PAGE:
Hacking a Vape Could Have Benefits

When asked about the possibility of using hacking to alter a vape device in beneficial ways, Mr Bevington notes that they have “untapped potential for being a more connected and useful, smart device”. As technology advances we are seeing this apply to more and more items – only a few years ago we had never heard of a ‘smart watch’, so it is not a stretch of the imagination to assume vaping devices might follow suit. Only time will tell!

How to Defend Against USB Malware Attacks

If you regularly connect devices to your computer via USB, there are a number of ways you can protect yourself from cyber-attacks that target this access point. First and foremost, Ross tells us “There are a number of devices you can buy which sit in front of the USB port and only enable a device to charge. Businesses can often use existing software to lock down a user’s workstation to only accept devices in an ‘allow’ list.”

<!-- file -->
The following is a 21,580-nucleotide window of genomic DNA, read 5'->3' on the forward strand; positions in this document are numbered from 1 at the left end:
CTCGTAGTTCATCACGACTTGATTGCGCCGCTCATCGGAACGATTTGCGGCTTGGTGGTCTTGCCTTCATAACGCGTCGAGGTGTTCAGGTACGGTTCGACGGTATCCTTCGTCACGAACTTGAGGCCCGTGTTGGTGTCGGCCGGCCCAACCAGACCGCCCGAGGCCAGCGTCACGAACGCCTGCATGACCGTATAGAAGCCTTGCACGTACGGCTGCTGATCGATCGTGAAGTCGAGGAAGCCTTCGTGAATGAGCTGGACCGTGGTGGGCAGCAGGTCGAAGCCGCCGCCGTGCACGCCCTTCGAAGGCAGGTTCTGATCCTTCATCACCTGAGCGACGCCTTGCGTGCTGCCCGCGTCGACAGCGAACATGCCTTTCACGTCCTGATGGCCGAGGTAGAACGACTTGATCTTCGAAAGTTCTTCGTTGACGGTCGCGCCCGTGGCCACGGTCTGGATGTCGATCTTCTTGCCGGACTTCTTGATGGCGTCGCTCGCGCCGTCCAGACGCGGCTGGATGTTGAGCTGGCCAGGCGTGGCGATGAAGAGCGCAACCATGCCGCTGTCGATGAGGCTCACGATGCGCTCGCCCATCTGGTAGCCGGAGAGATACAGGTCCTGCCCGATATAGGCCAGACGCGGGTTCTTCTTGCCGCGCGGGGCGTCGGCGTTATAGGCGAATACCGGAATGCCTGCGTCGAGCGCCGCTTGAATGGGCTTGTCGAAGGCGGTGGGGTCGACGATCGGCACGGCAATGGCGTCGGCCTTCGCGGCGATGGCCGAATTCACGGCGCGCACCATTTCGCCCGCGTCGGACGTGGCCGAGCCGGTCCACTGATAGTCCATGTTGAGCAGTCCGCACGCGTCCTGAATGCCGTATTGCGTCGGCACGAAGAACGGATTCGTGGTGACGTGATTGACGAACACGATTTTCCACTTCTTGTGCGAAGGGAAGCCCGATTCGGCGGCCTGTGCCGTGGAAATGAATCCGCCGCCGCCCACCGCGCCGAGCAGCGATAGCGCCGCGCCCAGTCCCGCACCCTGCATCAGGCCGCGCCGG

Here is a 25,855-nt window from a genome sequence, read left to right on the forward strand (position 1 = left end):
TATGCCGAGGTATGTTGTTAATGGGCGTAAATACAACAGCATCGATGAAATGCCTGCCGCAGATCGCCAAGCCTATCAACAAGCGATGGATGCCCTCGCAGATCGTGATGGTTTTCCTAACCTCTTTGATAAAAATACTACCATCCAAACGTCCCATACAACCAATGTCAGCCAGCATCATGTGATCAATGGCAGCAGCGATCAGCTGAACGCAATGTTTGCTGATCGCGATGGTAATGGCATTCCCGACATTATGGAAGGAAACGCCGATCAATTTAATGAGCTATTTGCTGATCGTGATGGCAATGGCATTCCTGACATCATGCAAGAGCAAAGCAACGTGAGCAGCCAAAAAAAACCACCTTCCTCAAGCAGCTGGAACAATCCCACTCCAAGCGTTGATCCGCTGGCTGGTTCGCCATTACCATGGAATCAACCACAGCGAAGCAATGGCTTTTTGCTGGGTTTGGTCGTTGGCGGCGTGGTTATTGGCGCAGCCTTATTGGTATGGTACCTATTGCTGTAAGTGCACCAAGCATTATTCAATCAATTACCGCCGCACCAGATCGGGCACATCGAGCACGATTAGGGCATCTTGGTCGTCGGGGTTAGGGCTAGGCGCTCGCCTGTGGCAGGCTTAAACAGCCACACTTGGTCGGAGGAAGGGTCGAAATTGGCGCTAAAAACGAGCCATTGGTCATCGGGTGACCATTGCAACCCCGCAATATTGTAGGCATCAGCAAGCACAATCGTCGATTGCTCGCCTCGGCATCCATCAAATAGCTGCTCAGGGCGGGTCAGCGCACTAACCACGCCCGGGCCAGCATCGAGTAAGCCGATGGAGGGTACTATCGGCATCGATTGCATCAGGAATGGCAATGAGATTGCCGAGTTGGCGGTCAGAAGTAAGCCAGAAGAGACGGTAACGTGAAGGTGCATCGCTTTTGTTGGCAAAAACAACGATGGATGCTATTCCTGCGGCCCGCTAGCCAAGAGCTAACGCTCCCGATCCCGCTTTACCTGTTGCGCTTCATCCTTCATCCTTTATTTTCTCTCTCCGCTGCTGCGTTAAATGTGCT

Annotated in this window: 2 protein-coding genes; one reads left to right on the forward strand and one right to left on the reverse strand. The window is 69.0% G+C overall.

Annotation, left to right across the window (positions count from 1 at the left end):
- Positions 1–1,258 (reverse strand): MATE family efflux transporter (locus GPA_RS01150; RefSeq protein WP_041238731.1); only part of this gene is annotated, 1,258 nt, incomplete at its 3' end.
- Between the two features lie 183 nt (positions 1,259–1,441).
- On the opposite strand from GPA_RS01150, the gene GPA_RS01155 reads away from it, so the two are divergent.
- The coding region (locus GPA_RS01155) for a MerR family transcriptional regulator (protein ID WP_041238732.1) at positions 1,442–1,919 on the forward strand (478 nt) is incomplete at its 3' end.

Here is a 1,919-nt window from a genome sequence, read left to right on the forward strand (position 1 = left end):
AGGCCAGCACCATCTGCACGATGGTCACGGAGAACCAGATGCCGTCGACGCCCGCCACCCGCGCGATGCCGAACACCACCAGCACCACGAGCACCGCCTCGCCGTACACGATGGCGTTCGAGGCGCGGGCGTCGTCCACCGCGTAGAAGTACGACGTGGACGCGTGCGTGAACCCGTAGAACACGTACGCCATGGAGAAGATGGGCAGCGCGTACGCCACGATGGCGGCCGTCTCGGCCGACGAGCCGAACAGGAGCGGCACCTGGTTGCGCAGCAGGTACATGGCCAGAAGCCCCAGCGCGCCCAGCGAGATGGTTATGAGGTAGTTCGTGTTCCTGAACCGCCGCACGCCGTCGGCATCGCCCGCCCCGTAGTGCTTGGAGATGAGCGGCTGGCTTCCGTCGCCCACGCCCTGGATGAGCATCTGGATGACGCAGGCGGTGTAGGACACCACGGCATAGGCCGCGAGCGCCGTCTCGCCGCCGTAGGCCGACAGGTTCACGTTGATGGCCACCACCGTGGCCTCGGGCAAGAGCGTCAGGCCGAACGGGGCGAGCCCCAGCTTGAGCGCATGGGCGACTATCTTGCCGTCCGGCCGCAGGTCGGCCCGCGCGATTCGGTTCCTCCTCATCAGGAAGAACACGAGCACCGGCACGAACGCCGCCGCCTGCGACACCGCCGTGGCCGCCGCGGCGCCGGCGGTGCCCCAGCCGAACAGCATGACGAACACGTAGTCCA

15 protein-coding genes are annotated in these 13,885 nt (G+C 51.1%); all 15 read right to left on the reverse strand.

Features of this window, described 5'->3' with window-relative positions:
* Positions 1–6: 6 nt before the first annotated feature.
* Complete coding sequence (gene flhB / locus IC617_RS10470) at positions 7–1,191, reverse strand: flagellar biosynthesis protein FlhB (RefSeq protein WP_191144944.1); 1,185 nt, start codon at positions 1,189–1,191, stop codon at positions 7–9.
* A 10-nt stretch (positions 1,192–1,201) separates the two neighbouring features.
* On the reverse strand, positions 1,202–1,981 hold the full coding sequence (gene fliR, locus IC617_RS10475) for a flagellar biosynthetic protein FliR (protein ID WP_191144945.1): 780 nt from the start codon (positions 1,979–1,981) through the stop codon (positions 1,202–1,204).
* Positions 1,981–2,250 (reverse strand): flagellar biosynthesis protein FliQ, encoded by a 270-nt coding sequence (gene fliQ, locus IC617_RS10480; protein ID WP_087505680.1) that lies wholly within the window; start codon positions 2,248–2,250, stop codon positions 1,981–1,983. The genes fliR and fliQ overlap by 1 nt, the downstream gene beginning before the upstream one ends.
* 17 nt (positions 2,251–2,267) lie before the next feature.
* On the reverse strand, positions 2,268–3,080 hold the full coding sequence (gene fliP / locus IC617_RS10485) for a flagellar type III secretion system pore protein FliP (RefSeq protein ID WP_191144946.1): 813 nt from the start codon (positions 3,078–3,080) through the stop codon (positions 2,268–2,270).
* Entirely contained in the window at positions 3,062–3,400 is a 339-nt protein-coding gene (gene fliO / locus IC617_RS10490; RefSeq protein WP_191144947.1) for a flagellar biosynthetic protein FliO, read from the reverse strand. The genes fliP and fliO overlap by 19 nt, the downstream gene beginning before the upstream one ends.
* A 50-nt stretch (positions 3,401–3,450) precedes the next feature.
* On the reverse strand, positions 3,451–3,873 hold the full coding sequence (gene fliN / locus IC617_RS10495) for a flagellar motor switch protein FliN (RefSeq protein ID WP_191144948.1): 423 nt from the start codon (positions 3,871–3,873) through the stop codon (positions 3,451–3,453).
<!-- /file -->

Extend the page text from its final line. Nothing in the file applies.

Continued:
Common sense is another big factor here. Ensuring anything you connect via USB is trustworthy will go a long way towards mitigating risk. Don’t plug in a USB you found on the street, for example, and check devices owned by friends or family are safe before connecting.

Where vapes are concerned, make sure you are buying from an accountable, reputable retailer, and ensure the device comes in official packaging with no signs of tampering – avoid market stalls, particularly those offering generic unbranded products.

While a potentially obvious statement, ensuring you have a strong password for your computer, and locking it when not in use will help keep you secure. You can also invest in a range of anti-virus software and monitoring systems that can help you detect anything suspicious.

Read more: How to Set Up A Vape Bar At Home

Shabbir Ahmad

https://shiftedmag.com

Shabbir Ahmed is a Professional Blogger, Writer, SEO Expert & Founder of Dive in SEO. With over 5 years of experience, he handles clients globally & also educates others with different digital marketing tactics.